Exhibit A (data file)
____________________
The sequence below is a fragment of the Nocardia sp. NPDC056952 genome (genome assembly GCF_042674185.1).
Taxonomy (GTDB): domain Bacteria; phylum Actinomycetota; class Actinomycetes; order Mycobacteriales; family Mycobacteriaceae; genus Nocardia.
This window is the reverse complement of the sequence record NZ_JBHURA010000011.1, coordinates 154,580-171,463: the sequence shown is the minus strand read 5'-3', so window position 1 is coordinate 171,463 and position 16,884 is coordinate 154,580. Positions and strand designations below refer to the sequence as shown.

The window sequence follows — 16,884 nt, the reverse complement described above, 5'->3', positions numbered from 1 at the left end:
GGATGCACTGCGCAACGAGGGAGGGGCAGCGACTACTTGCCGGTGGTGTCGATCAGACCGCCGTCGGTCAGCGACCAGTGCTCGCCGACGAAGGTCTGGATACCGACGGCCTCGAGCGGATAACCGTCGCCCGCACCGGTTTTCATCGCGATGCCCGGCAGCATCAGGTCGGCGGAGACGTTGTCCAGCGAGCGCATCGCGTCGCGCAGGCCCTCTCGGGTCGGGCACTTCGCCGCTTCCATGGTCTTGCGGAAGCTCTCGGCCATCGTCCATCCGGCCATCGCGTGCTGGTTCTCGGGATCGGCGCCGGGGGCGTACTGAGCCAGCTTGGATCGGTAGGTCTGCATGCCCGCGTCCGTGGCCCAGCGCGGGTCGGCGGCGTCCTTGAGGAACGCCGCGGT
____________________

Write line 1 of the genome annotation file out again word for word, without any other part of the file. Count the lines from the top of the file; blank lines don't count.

The sequence below is a fragment of the Nocardia sp. NPDC056952 genome (genome assembly GCF_042674185.1).